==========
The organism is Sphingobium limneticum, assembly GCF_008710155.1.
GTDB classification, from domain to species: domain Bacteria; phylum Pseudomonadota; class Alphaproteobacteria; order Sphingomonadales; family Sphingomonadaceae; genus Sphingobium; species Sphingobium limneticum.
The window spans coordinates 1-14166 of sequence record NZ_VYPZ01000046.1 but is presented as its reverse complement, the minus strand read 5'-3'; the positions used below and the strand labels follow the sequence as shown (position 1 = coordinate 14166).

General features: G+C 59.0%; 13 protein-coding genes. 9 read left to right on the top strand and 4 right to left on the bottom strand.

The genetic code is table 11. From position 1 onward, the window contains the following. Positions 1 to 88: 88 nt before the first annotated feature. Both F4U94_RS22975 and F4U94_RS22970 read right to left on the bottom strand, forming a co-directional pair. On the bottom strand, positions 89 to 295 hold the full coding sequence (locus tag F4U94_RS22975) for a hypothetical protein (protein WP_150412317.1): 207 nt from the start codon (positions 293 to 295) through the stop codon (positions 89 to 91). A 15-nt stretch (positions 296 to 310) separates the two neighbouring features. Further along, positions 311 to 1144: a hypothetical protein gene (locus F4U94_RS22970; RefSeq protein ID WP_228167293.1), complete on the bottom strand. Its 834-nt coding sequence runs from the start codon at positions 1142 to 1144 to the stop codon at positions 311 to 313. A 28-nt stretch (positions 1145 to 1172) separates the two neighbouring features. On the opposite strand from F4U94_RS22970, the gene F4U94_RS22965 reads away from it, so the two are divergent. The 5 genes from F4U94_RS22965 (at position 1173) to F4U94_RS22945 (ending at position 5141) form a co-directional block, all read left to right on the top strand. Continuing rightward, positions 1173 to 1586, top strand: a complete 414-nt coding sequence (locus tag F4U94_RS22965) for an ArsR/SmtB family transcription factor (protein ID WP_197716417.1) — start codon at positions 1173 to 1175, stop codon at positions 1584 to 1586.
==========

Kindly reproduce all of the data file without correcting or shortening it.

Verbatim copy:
The organism is Sphingobium limneticum, assembly GCF_008710155.1.
GTDB classification, from domain to species: domain Bacteria; phylum Pseudomonadota; class Alphaproteobacteria; order Sphingomonadales; family Sphingomonadaceae; genus Sphingobium; species Sphingobium limneticum.
The window spans coordinates 1-14166 of sequence record NZ_VYPZ01000046.1 but is presented as its reverse complement, the minus strand read 5'-3'; the positions used below and the strand labels follow the sequence as shown (position 1 = coordinate 14166).

General features: G+C 59.0%; 13 protein-coding genes. 9 read left to right on the top strand and 4 right to left on the bottom strand.

The genetic code is table 11. From position 1 onward, the window contains the following. Positions 1 to 88: 88 nt before the first annotated feature. Both F4U94_RS22975 and F4U94_RS22970 read right to left on the bottom strand, forming a co-directional pair. On the bottom strand, positions 89 to 295 hold the full coding sequence (locus tag F4U94_RS22975) for a hypothetical protein (protein WP_150412317.1): 207 nt from the start codon (positions 293 to 295) through the stop codon (positions 89 to 91). A 15-nt stretch (positions 296 to 310) separates the two neighbouring features. Further along, positions 311 to 1144: a hypothetical protein gene (locus F4U94_RS22970; RefSeq protein ID WP_228167293.1), complete on the bottom strand. Its 834-nt coding sequence runs from the start codon at positions 1142 to 1144 to the stop codon at positions 311 to 313. A 28-nt stretch (positions 1145 to 1172) separates the two neighbouring features. On the opposite strand from F4U94_RS22970, the gene F4U94_RS22965 reads away from it, so the two are divergent. The 5 genes from F4U94_RS22965 (at position 1173) to F4U94_RS22945 (ending at position 5141) form a co-directional block, all read left to right on the top strand. Continuing rightward, positions 1173 to 1586, top strand: a complete 414-nt coding sequence (locus tag F4U94_RS22965) for an ArsR/SmtB family transcription factor (protein ID WP_197716417.1) — start codon at positions 1173 to 1175, stop codon at positions 1584 to 1586.